News from Lake Wobegon: Summer: Stories from the Collection. 1997.
News from Lake Wobegon Winter. 1997.
Spring: Stories from the Collection: News from Lake Wobegon. 1998.
Life These Days: Stories from Lake Wobegon. Three discs. 1998.
Lake Wobegon Loyalty Days: a recital for mixed baritone and
orchestra. Minnesota Public Radio, 1989. Performed with
the Minnesota Orchestra- conducted by Phillip Brunelle.
Written and read by Garrison Keillor. Produced and directed
by Phillip Byrd. Also available on compact disc.
Garrison Keillor's Lake Wobegon Spring Weekend. Highbridge,
1992. Includes performances by the Everly Brothers, Taj
Mahal, Tom Keith, Albert Lee, Richard Dworsky, Kate
MacKenzie, Dan Rowles. Read by Garrison Keillor.
|13. Translations?||Translations include:
Farvertil Lake Wobegon: en kronike om livets gang et sted
i Amerikas hjerte. Borgen, 1989. Danish.
En rolig uke i Lake Wobegon. Cappelen, 1988. Norwegian.
Det har varit en lugn vecka i Lake Wobegon: nya berattelser.
Forum, 1988. Swedish.
Source: WorldCat (First Search)
|15. Sequels or Prequels?||Leaving Home was Keillor's second novel about Lake Wobegon.
The stories of Lake Wobegon are also found in the following
novels by Keillor:
Lake Wobegon Days. Penguin, 1988.
Truckstop and other Lake Wobegon Stories. Penguin, 1995
Wobegon Boy. Viking, 1997.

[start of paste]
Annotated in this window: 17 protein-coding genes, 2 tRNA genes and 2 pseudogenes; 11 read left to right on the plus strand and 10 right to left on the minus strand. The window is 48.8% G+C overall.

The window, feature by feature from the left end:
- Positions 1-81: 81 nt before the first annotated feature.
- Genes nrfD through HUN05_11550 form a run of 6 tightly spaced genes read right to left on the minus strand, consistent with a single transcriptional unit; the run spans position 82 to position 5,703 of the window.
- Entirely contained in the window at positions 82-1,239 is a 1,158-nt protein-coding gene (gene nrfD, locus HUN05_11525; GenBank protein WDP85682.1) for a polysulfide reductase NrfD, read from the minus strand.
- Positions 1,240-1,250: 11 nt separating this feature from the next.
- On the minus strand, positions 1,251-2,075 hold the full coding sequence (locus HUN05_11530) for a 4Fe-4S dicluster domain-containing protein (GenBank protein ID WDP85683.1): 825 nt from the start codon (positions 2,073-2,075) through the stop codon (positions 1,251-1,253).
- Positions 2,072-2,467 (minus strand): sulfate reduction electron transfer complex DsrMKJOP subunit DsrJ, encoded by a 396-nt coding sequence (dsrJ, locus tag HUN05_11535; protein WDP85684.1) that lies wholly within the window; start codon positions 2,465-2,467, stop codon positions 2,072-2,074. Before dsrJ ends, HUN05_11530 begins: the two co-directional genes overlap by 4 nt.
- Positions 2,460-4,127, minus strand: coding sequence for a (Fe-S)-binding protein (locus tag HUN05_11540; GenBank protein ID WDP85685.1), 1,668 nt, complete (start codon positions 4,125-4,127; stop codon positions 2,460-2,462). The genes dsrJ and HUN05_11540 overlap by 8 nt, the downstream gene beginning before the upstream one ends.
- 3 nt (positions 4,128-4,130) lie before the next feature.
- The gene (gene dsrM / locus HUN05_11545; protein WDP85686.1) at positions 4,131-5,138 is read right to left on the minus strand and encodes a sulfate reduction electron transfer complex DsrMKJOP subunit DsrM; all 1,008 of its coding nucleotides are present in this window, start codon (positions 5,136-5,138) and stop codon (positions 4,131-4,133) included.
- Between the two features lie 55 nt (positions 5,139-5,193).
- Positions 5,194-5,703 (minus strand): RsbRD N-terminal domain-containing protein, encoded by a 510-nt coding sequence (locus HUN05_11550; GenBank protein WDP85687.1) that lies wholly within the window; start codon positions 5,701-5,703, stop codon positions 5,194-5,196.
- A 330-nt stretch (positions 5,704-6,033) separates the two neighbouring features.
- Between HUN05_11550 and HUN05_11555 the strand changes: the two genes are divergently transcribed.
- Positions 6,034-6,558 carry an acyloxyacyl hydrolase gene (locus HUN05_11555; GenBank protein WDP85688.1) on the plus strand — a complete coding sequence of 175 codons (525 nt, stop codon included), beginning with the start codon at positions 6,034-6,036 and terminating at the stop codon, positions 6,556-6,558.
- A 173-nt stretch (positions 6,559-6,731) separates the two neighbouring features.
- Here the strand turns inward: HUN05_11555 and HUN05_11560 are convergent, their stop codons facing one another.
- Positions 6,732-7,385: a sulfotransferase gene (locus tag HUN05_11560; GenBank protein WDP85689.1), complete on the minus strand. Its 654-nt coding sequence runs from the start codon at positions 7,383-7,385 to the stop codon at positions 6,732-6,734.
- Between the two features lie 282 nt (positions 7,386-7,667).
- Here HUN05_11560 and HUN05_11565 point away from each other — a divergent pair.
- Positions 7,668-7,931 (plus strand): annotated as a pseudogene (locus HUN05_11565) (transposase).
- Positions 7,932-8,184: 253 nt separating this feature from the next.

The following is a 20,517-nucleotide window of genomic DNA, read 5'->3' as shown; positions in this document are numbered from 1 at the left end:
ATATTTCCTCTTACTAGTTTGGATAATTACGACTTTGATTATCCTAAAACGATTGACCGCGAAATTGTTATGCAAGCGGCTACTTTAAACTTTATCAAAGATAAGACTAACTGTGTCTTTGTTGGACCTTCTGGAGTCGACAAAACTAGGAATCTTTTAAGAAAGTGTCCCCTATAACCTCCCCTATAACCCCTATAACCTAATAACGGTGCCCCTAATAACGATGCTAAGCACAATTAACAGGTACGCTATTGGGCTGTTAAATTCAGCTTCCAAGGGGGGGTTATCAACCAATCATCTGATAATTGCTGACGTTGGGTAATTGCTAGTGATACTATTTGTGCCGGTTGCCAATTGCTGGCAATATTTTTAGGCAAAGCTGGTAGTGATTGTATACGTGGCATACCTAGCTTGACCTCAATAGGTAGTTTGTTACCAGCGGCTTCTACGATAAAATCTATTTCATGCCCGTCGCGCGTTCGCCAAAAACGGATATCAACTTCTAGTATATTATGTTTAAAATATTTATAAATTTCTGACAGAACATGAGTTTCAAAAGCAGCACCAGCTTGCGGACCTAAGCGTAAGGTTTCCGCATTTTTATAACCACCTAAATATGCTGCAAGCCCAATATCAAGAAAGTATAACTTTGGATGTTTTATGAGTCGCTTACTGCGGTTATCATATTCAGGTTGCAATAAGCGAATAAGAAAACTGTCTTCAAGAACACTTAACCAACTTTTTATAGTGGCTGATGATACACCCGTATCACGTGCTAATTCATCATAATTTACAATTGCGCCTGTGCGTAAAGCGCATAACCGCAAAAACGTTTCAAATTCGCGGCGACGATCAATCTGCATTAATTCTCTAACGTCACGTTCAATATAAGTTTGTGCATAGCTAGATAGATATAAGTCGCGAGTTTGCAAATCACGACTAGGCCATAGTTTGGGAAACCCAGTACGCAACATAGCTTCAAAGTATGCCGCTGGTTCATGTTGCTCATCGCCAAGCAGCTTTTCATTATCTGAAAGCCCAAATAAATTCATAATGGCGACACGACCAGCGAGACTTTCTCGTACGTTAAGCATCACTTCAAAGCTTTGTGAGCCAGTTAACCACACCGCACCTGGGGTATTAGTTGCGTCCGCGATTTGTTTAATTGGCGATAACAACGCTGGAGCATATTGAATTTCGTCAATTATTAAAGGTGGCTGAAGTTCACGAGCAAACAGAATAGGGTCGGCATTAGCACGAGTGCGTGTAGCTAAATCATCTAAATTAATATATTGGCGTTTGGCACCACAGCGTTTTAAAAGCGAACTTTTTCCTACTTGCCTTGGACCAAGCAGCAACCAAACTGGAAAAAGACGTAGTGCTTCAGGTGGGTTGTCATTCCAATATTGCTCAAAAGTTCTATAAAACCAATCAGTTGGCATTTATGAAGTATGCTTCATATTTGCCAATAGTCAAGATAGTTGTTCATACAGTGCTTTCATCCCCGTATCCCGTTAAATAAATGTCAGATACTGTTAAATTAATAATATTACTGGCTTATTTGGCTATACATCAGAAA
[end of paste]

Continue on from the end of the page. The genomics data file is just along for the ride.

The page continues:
More News From Lake Wobegon: Love. Penguin, 1999.
|Assignment 3: Brief Biography|
|Garrison Keillor is most famous for his comical depictions of a prairie town called Lake Wobegon. This shy, six-foot-four man
captured the hearts of millions of Americans as he told them stories of a town that became a sort of "American Everytown"
(The Gale Group). Keillor made a name for himself through his popular radio show, A Prairie Home Companion, that aired
on Minnesota Public for thirteen years. His novel, Lake Wobegon Days,was published by Viking in 1985 and was an
In Lake Wobegon Days Keillor was able to gracefully combine several short comic masterpieces into one novel. Putting
his stories down on paper also enabled him to include an abundanceof details, something he could not do in a radio show.
His sense of humor comes from his belief that "life is a comedyand because "God is the author, and God writes an awful lot of
comedy"(Scholl). Lake Wobegon Days is not as much about Keillor himself as it is about the people who lived in the town
at some point over time. The period leading up to the publication of Leaving Home in 1987 included numerous formative events
in Keillor's personal life and career. Lake Wobegon Days was enormously successful,as was A Prairie Home Companion.
However, during this period he divorced his first wife, Margaret Moos, and married Ulla Skaerved shortly after. Skaerved was a
Danish exchange student from Keillor's high school who he got to know at a reunion. Also during this time Keillor planned
sessions with producer Sidney Pollock for a film about Lake Wobegon and he decided to end the radio show. Keillor told a
shocked audience in 1987 that he wanted to live in Denmark with his wife and have time to be a writer. Disenchanted with
celebrityhood and irritated with newspapers, he announced that it was "time to stop" A Prairie Home Companion (Scholl).
In the fall of that year Viking Books published Leaving Home, a book that contained thirty-six stories that were originally
written for performance on A Prairie Home Companion, and "A Letter from Copenhagen" that told his reasons for leaving the